Best UNESCO Heritage places in USA

 1. Carlsbad Caverns National Park

                                                         Photo copyright National Park

Carlsbad Caverns National Park is located deep within the Chihuahuan Desert in southeast New Mexico. It is home to a network of 300 limestone caverns, the most famous of which gives the park its name: Carlsbad Cavern. You can explore the caves at your own pace or with Ranger guides thanks to the variety of excursions that are offered through them. The park is renowned for its 17 different species of bats, some of which do breathtaking outflights that visitors can see during the program's nightly bat flight operation, which runs from May to October.

2. San Antonio Mission

                                        Photo copyright the city of San Antonio

San Antonio Missions, which should not be confused with the nearby baseball franchise of the same name, are the newest American entry to the UNESCO World Heritage list. These walled villages, which were included in 2015, emerged from the Spanish colonists' aim to convert the native inhabitants to Catholicism. The four missions, which have been well-preserved, resemble little towns since they have farms, homes, and churches. They are the ideal resource for learning about this historical era.

3. Hawaii Volcanoes National Park

                                                                  Photo copyright    National geographic kid

The two volcanoes that make up this amazing national park are situated on the Big Island of Hawaii. Two of the most active volcanoes in the world, Klauea and Mauna Loa, frequently erupt and hurl molten lava throughout the surrounding area. Discover breathtaking crater drives, cycling paths to breath-taking views, or simply walk around the park. If you're lucky, you might also see newly formed, blazing-hot "waterfalls" of lava spilling into the ocean.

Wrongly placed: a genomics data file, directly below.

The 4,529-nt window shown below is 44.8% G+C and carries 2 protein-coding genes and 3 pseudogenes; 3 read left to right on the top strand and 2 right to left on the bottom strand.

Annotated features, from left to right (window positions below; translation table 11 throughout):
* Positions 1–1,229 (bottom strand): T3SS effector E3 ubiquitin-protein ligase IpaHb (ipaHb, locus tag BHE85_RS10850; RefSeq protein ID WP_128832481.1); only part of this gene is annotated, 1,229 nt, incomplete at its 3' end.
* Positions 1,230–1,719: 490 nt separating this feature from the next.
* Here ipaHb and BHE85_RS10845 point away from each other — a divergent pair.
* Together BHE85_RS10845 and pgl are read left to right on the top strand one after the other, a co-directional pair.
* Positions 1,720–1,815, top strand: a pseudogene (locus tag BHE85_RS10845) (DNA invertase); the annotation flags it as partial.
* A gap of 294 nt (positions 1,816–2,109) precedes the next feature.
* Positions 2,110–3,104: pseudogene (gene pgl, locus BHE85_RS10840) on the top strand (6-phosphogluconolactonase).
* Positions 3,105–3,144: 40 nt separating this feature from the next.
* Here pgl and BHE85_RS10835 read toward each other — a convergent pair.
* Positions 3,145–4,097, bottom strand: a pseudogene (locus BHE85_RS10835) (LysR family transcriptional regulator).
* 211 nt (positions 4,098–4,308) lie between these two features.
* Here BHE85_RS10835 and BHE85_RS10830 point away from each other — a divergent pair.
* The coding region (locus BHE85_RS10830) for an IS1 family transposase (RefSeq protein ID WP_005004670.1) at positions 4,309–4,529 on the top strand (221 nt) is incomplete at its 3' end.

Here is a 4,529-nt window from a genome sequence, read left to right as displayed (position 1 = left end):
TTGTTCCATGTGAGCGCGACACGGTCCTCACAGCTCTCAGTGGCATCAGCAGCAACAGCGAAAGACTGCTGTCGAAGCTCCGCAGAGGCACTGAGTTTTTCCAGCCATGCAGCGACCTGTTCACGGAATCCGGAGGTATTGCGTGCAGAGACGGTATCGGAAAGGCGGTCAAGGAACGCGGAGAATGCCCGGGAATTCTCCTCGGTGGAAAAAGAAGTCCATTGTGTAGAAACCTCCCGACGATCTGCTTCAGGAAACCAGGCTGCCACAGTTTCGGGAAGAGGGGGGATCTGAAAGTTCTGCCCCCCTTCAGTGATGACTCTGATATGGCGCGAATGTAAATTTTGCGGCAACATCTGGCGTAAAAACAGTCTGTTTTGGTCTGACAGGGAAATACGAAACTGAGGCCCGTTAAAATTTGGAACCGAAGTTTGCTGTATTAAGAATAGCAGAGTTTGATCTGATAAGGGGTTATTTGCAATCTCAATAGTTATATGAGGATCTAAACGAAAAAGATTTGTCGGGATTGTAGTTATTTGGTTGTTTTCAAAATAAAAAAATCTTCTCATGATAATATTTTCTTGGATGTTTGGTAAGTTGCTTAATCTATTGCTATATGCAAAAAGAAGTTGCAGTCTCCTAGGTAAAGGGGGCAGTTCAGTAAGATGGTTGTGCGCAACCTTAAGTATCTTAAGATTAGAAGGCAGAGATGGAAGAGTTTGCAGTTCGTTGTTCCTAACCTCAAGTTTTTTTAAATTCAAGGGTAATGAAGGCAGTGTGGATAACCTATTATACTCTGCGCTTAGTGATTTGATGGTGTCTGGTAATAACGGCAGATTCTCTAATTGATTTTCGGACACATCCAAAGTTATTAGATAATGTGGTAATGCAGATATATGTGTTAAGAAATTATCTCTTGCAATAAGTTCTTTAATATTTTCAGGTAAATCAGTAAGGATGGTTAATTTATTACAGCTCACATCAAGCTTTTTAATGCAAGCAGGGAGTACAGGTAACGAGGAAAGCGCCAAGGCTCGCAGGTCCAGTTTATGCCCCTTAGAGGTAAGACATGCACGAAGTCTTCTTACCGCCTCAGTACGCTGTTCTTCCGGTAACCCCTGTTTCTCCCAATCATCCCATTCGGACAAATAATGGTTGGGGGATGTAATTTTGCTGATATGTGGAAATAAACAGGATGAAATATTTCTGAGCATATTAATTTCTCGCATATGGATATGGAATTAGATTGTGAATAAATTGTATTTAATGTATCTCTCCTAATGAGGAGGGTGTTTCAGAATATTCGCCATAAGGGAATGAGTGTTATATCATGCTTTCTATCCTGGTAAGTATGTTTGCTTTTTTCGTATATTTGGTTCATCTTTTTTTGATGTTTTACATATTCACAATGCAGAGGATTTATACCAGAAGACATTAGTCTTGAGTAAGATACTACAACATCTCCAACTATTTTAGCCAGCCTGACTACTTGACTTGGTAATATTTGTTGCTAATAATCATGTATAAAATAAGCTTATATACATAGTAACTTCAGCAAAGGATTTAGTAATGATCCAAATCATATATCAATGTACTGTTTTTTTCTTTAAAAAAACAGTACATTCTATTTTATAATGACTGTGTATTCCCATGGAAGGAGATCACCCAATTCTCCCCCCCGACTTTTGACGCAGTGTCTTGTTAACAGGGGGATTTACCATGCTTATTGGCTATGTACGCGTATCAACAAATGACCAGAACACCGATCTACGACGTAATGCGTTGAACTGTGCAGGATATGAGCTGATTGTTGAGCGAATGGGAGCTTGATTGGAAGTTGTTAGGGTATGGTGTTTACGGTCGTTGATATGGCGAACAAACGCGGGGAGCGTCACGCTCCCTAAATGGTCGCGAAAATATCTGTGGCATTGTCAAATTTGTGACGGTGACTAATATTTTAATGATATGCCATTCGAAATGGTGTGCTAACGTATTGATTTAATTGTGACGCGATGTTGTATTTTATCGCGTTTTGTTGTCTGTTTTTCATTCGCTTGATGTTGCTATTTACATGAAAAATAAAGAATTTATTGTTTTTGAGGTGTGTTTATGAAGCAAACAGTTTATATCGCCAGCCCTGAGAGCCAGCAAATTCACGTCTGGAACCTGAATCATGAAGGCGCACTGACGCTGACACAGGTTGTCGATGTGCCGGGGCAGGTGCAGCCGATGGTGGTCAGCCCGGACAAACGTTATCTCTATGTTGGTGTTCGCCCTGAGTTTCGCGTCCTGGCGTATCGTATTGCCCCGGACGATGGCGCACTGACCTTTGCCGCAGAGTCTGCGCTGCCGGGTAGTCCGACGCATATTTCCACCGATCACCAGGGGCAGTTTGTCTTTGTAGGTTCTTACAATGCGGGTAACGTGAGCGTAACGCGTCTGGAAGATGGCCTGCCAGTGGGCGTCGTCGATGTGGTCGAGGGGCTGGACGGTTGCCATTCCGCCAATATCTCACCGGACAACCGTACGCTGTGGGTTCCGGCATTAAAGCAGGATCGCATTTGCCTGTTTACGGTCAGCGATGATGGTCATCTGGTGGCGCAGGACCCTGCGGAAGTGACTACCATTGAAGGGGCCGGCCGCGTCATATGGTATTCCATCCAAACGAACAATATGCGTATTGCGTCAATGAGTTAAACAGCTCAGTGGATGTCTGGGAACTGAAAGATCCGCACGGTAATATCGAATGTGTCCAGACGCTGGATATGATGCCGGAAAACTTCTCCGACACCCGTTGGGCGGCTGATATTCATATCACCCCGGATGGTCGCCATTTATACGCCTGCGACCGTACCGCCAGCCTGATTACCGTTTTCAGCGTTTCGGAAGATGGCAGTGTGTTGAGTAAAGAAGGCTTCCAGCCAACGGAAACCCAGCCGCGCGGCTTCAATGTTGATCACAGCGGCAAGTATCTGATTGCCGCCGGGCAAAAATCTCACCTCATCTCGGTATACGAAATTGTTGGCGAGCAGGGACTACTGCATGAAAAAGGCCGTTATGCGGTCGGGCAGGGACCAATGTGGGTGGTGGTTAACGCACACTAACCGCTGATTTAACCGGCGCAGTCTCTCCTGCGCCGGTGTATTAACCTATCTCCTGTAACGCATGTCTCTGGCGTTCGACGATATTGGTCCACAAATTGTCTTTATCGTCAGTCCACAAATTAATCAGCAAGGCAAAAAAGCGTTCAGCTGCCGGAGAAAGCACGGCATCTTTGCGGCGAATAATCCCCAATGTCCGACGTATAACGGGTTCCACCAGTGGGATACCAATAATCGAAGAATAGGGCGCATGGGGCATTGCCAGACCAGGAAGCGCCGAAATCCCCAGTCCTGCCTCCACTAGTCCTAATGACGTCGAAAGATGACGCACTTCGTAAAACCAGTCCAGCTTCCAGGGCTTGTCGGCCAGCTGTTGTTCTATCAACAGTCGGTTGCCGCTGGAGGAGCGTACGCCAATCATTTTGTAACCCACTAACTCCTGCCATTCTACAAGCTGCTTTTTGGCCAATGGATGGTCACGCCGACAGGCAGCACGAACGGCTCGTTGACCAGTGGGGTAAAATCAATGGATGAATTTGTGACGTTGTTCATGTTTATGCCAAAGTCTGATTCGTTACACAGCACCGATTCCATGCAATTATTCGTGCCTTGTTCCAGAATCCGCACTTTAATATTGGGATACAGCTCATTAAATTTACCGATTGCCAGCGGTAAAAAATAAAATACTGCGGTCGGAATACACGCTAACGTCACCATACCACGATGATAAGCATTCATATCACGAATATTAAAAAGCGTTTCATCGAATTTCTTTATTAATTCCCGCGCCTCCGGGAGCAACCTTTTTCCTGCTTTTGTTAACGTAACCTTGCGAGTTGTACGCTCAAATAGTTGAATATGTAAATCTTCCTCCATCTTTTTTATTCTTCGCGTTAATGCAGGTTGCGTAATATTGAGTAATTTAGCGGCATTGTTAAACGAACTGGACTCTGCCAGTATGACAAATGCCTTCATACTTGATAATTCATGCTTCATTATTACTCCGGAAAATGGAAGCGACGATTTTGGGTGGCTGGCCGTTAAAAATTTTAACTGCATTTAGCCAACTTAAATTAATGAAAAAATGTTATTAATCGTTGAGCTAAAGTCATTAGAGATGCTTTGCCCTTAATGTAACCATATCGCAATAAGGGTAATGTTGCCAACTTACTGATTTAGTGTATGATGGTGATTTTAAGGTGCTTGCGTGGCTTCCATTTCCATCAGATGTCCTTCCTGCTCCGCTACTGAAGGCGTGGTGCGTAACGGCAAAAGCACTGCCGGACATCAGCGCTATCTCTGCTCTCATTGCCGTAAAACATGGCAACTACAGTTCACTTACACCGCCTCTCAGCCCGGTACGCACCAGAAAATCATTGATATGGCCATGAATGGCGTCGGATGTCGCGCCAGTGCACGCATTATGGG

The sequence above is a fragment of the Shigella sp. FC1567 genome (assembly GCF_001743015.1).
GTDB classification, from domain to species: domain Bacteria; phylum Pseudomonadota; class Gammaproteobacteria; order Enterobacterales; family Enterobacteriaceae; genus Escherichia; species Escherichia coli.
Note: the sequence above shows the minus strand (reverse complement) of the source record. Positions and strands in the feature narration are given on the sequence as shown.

4. Yellowstone National Park

                                                                         Photo copyright  Travel Triangle

The first national park in the world was established when the historic Yellowstone was given such status in 1872; this model would later be extensively imitated. In addition to this, the park is renowned for the enormous variety of species it supports and the thousands of hydrothermal phenomena that are dispersed across it. More than 4 million people visit them each year, which feature a variety of vibrant hot springs, gushing geysers, boiling mud pots, steaming fumaroles, and limestone travertine terraces.

5.  Redwood National and State Parks

                                                  Photo copyright National Geographic kids

Redwood National and State Parks are made up of four parks, and the trees that grow there are known for being some of the tallest and oldest on the globe. The Redwoods in this area can grow up to 367 feet tall, or roughly the height of a 35-story skyscraper. They can also survive for up to 2,000 years. The only interesting features, however, are not the trees. The parks also encompass around 40 miles of California's coastline, so a variety of marine creatures, including whales, sea lions, and dolphins, can be seen there.

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